Average retiree will see Social Security benefit decrease: Retirement Scan
Our daily roundup of retirement news your clients may be thinking about.
Average retiree will see Social Security benefit decrease
The Social Security Board of Trustees is pushing for a 0.2% increase in the cost-of-living adjustment for retiree benefits in 2017, CNBC reports. The Medicare Board of Trustees has also issued a report that calls for a 22.3% increase in the Medicare Part B premium. The proposed increases could result in reduced benefit payouts because of automatic premium deductions from retirees' benefits. Retirees on Social Security who earn an income below the national average will not be affected by the increase in Medicare Part B premiums under the Hold Harmless Act.
How to retire without a mortgage
People can help secure their income stream after they retire if they start planning for their mortgage expenses in the future, according to an article from Money. To avoid the need to make mortgage payments in retirement, people have the option to move to a smaller, lower-priced home, or refinance their home mortgage to get a lower monthly payment. Clients may also opt to rent instead of owning a home, as renting can be more cost-effective.
Roth IRA does double duty as emergency fund and retirement account
Retirement savers can use a Roth IRA not only as a savings vehicle but also as an emergency fund before and after they retire, according to this article on Forbes. A Roth IRA may not provide instant liquidity, like a savings or checking account, but it can offer tax-free access to their contributions within a few days. They must pay income taxes and a 10% penalty on investment gains if the money is withdrawn before the age of 59 1/2. Clients who intend to cover their contingency needs using Roth IRA funds are advised to invest their money in less risky options within the plan.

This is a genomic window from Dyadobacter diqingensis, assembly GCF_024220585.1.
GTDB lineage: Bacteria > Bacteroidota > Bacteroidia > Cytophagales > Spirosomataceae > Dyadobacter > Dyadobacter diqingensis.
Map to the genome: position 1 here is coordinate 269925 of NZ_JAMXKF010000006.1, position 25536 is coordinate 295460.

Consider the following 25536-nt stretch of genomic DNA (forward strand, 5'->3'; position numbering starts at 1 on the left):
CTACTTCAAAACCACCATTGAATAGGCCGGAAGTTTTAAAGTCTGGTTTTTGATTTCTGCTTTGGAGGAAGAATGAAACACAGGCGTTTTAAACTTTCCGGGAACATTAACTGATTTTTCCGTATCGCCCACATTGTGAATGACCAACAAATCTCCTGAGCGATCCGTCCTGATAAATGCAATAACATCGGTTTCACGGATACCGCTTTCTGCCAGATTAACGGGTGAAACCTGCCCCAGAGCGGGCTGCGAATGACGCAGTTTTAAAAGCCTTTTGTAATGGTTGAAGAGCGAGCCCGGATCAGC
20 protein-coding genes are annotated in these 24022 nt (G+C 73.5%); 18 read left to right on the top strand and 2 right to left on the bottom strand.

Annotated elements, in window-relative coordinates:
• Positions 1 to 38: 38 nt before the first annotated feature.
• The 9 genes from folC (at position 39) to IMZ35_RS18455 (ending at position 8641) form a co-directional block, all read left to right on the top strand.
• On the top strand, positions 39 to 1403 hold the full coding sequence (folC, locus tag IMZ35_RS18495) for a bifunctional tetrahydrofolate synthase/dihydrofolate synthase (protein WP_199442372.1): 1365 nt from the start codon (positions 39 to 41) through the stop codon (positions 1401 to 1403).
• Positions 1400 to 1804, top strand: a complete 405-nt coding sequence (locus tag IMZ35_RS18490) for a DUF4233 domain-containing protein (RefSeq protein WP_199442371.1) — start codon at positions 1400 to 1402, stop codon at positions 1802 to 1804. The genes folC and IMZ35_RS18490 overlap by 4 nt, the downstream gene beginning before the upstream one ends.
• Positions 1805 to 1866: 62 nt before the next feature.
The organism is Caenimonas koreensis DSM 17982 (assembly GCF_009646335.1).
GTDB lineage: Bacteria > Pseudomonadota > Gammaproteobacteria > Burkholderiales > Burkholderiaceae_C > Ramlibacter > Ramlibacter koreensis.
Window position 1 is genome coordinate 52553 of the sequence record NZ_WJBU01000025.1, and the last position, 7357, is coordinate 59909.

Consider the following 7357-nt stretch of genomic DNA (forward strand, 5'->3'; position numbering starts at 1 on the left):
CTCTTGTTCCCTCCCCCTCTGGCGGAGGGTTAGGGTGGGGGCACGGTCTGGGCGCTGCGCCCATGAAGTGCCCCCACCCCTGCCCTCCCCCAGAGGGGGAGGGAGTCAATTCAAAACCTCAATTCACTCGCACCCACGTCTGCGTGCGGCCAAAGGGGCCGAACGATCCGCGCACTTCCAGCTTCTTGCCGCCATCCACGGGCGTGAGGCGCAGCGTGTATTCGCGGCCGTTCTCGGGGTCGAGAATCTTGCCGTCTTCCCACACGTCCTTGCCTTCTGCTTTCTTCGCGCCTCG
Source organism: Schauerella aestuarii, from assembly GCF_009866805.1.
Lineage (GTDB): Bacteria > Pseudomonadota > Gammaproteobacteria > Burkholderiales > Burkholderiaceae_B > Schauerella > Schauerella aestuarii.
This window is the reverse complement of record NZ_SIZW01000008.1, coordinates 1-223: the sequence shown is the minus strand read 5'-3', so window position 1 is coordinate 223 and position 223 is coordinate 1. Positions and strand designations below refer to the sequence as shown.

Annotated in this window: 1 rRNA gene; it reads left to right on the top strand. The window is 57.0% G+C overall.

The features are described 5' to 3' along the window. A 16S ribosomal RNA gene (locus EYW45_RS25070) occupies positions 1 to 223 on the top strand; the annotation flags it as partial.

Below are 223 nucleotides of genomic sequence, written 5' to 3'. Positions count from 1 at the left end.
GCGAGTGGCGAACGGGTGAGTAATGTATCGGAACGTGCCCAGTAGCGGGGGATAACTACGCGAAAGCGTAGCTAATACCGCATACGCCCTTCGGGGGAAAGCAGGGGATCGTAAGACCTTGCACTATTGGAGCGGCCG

Millennials may be headed toward their own retirement crisis
A study has found that many millennials are pessimistic about their retirement prospects, and market volatility is to blame, according to this article on MarketWatch. “This generation is saving and investing for the first time, and the market volatility has been a little bit of sticker shock for them,” an expert with Wells Fargo says. Millennials should know that saving $1 million for retirement remains possible, the adds. “It’s very doable and manageable, but you have to start early.”
How the wrong choice could ruin your spouse's retirement
Clients should understand that there are retirement decisions they need to make to ensure that their spouses will have a comfortable retirement, according to this article on Nasdaq. One of these decisions concerns the manner in which they take their retirement benefits. They should also decide carefully whether to take a lump-sum distribution or opt for a monthly payment scheme from their pension or retirement plan. Deciding at what age to start collecting Social Security benefits is just as crucial, as this could affect their spouse's spousal and survivor benefits.